Ground Control StationSoftware that runs on the ground on a computer. It receives telemetry information via an airborne UAV and displays status and progress. This frequently includes sensor and video data. It can also be used for transmitting in-flight commands up to the UAV in the air.
GyroscopeA gyroscope, or gyro, measures the rotation rate of the UAV and helps keep the craft balanced correctly with respect to yaw, pitch, and roll. Helps to maintain the orientation of the quadcopter while in flight. In most cases, quadcopters use a triple-axis gyroscope.
HexicopterA multi-rotor aircraft that uses six rotors. An advantage of a hexicopter is that it can lose any single engine and still maintain control to land.
HobbyistsNoncommercial pilots that fly UAVs domestically. Their aircrafts can’t go more than 400 feet in altitude and must be line-of-sight.
Inertial Measurement Unit (IMU)
A controller that combines an accelerometer and a gyro, with the purpose of helping with the orientation and stabilization of a quad.
Inertial Navigation System (INS)
A means of calculating position based on an initial GPS reading. This is followed by speed and motion sensor readings that use dead reckoning, useful when the GPS temporarily loses its signal or is not available.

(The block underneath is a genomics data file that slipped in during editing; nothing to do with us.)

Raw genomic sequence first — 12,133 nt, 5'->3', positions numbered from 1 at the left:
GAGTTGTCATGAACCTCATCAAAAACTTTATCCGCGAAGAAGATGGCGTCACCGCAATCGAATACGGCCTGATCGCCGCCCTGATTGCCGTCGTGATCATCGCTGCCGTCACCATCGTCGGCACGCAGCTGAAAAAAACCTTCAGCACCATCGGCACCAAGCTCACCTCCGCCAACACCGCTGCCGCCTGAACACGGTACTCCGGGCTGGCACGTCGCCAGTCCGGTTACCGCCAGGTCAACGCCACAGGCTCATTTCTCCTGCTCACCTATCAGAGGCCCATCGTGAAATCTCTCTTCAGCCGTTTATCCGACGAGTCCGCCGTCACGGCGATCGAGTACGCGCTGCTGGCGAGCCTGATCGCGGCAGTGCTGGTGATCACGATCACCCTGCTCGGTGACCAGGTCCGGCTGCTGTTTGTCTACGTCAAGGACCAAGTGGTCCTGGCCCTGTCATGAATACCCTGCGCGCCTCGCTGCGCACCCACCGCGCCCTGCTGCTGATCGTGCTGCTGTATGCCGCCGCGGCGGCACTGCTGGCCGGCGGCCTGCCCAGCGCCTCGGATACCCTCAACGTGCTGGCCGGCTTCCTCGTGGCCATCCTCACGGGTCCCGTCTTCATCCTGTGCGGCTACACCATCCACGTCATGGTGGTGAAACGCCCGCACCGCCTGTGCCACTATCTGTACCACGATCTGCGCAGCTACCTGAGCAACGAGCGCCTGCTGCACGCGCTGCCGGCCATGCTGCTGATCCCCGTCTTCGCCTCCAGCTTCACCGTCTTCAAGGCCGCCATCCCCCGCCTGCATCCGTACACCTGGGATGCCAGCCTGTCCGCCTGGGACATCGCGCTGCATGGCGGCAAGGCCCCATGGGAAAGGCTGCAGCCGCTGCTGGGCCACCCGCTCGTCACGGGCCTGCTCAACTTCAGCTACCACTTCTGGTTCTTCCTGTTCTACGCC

Intelligent Orientation Control (IOC)Usually, the forward direction of a flying multi-rotor is the same as the nose direction. By using Intelligent Orientation Control, the forward direction is unrelated to nose direction.
LAANC SystemLow Altitude Authorization and Notification Capability system, an industry-developed application with the goal of providing drone operators near real-time processing of airspace notifications and automatic approval of requests for flights in controlled airspace.
Landing GearThe undercarriage of an aircraft, including the wheels or pontoons on which it rests while not in the air.
LCD MonitorA video screen, usually attached to the controller, used to view what a multirotor’s camera sees. Often used instead of goggles.
Line of Sight (LOS)The ability to see your drone from an operating position with your naked eye. Typically, drones should always be within your line of sight. 
LiPoShort for Lithium Polymer, LiPo is a type of battery favored by most drone manufacturers due to its low weight and maximized charge capacity and power. Although LiPos are typically safe, overcharging the battery or breaking the flexible polymer case could result in fire.
Lithium Polymer batteryLiPo or LiPoly. The Lithium-Ion battery (Li Ion) is a variant. Lighter weight and more power are offered by this battery chemistry compared to NiCad and NiMh batteries.